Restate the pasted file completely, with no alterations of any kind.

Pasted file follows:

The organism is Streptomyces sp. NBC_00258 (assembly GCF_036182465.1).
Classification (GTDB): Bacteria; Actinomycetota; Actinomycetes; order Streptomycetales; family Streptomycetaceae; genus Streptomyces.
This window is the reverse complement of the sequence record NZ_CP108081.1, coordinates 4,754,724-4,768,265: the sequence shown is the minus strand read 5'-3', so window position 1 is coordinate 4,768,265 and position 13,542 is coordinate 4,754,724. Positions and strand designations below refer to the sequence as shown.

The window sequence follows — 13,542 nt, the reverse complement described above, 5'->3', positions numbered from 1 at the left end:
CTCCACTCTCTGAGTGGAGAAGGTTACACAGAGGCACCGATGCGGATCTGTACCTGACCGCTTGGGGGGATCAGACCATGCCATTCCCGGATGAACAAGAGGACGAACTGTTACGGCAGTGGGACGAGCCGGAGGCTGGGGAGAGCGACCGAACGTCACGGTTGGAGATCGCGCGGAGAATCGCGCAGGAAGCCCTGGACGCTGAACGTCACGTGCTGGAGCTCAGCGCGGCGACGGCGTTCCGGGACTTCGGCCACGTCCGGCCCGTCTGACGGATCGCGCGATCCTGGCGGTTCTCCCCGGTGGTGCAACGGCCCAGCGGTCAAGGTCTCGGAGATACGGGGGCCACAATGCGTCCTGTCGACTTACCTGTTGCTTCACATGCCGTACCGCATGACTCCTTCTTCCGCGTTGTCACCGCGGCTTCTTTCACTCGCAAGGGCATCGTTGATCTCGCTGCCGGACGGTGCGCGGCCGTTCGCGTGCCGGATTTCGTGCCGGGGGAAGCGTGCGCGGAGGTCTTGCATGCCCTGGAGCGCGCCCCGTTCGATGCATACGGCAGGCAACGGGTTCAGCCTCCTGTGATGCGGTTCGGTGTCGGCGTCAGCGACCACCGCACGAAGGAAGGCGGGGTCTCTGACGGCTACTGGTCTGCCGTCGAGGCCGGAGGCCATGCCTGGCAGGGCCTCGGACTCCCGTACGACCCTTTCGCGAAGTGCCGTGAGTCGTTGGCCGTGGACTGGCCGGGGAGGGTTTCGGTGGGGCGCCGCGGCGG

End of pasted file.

The organism is Streptomyces sp. NBC_00258 (assembly GCF_036182465.1).
Classification (GTDB): Bacteria; Actinomycetota; Actinomycetes; order Streptomycetales; family Streptomycetaceae; genus Streptomyces.
This window is the reverse complement of the sequence record NZ_CP108081.1, coordinates 4,754,724-4,768,265: the sequence shown is the minus strand read 5'-3', so window position 1 is coordinate 4,768,265 and position 13,542 is coordinate 4,754,724. Positions and strand designations below refer to the sequence as shown.

The window sequence follows — 13,542 nt, the reverse complement described above, 5'->3', positions numbered from 1 at the left end:
CTCCACTCTCTGAGTGGAGAAGGTTACACAGAGGCACCGATGCGGATCTGTACCTGACCGCTTGGGGGGATCAGACCATGCCATTCCCGGATGAACAAGAGGACGAACTGTTACGGCAGTGGGACGAGCCGGAGGCTGGGGAGAGCGACCGAACGTCACGGTTGGAGATCGCGCGGAGAATCGCGCAGGAAGCCCTGGACGCTGAACGTCACGTGCTGGAGCTCAGCGCGGCGACGGCGTTCCGGGACTTCGGCCACGTCCGGCCCGTCTGACGGATCGCGCGATCCTGGCGGTTCTCCCCGGTGGTGCAACGGCCCAGCGGTCAAGGTCTCGGAGATACGGGGGCCACAATGCGTCCTGTCGACTTACCTGTTGCTTCACATGCCGTACCGCATGACTCCTTCTTCCGCGTTGTCACCGCGGCTTCTTTCACTCGCAAGGGCATCGTTGATCTCGCTGCCGGACGGTGCGCGGCCGTTCGCGTGCCGGATTTCGTGCCGGGGGAAGCGTGCGCGGAGGTCTTGCATGCCCTGGAGCGCGCCCCGTTCGATGCATACGGCAGGCAACGGGTTCAGCCTCCTGTGATGCGGTTCGGTGTCGGCGTCAGCGACCACCGCACGAAGGAAGGCGGGGTCTCTGACGGCTACTGGTCTGCCGTCGAGGCCGGAGGCCATGCCTGGCAGGGCCTCGGACTCCCGTACGACCCTTTCGCGAAGTGCCGTGAGTCGTTGGCCGTGGACTGGCCGGGGAGGGTTTCGGTGGGGCGCCGCGGCGG